Im going to be famous, p.1

I'm Going to Be Famous, page 1


I'm Going to Be Famous

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I'm Going to Be Famous

  I’m Going to Be Famous

  Tom Birdseye

  To NAN PHILLIPS, who helped get

  the bump off the log

  M. K. WREN, who taught the

  bump how to write

  And most of all to my wife, DEBBIE,

  who believed in bumpy logs

  from the very beginning


  “I’ve made up my mind.”


  The big pine tree in my backyard is easy to climb. From near the top I can see over the houses of Seagrove, Oregon, and down the hill to the Pacific Ocean. There’s a forked limb up in the tree that makes a perfect place to sit. From it I can throw pine cones at my pesty nine-year-old sister, Kerry. I can listen to the fog buoy at the end of the jetty, too, or watch for whale spouts, or just sit and think. That’s where I am now—up in the big pine, just sitting and thinking.

  Today is the last Saturday before school starts in Seagrove. Monday is Labor Day. On Tuesday I begin the fifth grade at Lincoln Elementary School. Me, Arlo Moore, going back to school already. Summer will be over, and just because it’s the day after Labor Day. That’s a lot to think about.

  But that’s later. Right now it’s still Saturday, and it’s still summer. The sun is shining, sister Kerry is nowhere to be seen, the ocean is calm and blue, and I’ve got my copy of the Guinness Book of World Records with me. That’s a lot to think about, too.

  My favorite book of all time is the Guinness Book of World Records. There are people listed in it who have done all sorts of incredible things like sleeping on nails, walking three thousand miles on stilts, yodeling for over ten hours, or eating lots of bananas really fast.

  I love to eat bananas—anytime, anywhere, any way I can. That’s why I’ve read about the world record for eating bananas so many times that I’ve got it memorized: a man named Dr. Ronald L. Alkana ate seventeen bananas in only two minutes. He did it at the University of California in Irvine on December 7, 1973. That was before I was born, and it’s still the world record. I think about that a lot, especially when I’m up in the big pine.

  But yesterday I had a new thought. It was one of those thoughts that stuck its nose into my business just like my dog Porkchop does when he’s looking for a bone. “Arlo,” this thought said to me, “you could eat seventeen bananas in less than two minutes. You should be in the Guinness Book of World Records instead of Dr. Ronald L. Alkana.”

  Well, at first that thought just sat in my brain like my dog Porkchop does on the back porch, not moving a muscle. But today I’ve been giving that thought some serious consideration. I’ve turned it over in my mind a couple of times. I’ve looked at it very carefully. I’ve spent a lot of time thinking about it, and I’ve made a decision: I could break that record. I could be in the Guinness Book of World Records and it would be wonderful. I’d be on TV. They’d make a movie about my life. I’d be rich. I’d ride in a big, fancy car. My fans would follow me everywhere.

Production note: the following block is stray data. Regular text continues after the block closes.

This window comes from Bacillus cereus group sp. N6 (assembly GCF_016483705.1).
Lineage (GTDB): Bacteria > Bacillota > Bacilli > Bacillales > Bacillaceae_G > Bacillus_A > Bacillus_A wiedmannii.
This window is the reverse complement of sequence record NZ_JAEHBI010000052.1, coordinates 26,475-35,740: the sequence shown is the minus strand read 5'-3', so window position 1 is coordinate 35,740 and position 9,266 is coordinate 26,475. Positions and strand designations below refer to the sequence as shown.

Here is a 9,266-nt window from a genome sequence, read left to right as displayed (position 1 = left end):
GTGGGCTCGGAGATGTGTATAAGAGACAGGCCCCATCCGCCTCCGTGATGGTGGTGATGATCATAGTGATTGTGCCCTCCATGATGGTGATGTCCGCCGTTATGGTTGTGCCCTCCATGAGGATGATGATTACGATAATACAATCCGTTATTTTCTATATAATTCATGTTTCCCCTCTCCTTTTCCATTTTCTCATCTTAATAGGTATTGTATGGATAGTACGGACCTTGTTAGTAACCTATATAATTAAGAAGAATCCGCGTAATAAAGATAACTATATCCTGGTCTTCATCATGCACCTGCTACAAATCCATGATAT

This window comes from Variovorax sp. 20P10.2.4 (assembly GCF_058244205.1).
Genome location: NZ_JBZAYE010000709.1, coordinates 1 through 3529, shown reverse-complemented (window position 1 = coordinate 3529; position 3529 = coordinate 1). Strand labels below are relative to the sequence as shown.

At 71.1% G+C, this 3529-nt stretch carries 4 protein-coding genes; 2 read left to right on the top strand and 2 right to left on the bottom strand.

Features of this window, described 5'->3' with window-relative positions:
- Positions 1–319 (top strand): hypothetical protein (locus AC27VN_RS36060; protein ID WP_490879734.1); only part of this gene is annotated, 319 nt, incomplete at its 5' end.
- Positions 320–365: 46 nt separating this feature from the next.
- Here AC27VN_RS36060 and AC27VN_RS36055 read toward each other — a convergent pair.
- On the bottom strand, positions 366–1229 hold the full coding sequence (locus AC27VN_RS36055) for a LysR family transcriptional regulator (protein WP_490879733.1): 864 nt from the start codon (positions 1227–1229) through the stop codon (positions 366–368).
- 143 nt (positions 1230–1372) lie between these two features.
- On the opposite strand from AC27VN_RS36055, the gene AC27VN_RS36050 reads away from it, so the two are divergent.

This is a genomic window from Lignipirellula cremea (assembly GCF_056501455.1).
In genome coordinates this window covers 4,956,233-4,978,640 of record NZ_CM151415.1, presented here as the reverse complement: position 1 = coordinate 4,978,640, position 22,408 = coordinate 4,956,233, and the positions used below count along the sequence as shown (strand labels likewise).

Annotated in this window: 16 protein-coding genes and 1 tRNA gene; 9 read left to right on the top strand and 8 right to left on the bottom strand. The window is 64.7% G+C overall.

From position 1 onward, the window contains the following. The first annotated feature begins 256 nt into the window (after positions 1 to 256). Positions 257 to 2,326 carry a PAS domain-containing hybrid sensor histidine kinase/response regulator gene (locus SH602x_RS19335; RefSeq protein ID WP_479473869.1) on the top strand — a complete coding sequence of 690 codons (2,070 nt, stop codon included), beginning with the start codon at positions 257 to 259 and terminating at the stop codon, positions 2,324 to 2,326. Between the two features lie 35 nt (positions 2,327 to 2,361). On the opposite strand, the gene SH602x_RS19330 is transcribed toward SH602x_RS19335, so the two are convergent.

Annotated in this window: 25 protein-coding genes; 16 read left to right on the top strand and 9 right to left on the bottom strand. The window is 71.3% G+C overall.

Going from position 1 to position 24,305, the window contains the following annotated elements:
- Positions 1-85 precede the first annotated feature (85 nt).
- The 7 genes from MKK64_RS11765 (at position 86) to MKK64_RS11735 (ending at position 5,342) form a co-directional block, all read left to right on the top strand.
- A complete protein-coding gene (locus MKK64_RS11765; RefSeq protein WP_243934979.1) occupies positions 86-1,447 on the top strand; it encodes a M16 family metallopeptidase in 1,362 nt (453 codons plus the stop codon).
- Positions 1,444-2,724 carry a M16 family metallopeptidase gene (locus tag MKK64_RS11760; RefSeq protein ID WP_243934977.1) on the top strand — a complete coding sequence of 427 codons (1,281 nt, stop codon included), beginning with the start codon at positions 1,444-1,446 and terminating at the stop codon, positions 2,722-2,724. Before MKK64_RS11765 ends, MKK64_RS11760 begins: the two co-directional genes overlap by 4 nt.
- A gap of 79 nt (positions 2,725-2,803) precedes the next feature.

“Hey, Arlo.”

  I can hear it now, fans calling my name.

  “Arlo, it’s me, Kerry.”

  Fame, riches, my name up in lights … wow.

  “Arlo, listen to me.”

  The world-famous banana-eater, that’s me, Arlo Moore.

  “Arlo Moore!”

  “Huh? What?” I ask, looking down at one of the last people in the world I want to see.

  “Come down out of that tree,” sister Kerry orders. “Mom says it’s your turn to mow the lawn. You’ve got to clean up your room, too.”

  Yep, I’ve made up my mind. The time has come for me to take action. My path in life is now set. Look out, here comes Arlo Moore, banana-eating champion of the world.

  I’m going to be famous.


  “Wake me up when you’re done.”


  “Seventeen bananas? You’re crazy, Arlo. You’re completely bozo-brained!”

  That’s the first thing Kerry said when I told her about my decision to break the world banana-eating record. She then told me how I must have been mailed to the wrong house when I was a baby. She said the postman got the packages mixed up and sent her real brother to the zoo in Portland. “He’s in a cage there, making faces at first-graders,” she added. She grinned at me and said that I must be a chimpanzee disguised as a ten-year-old banana-lover. I’m the only one in the family who doesn’t have curly hair, she pointed out. According to her, my straight dark brown hair and brown eyes prove I’m not her real brother. “You’re part monkey, Arlo. I just know it,” she said with a laugh.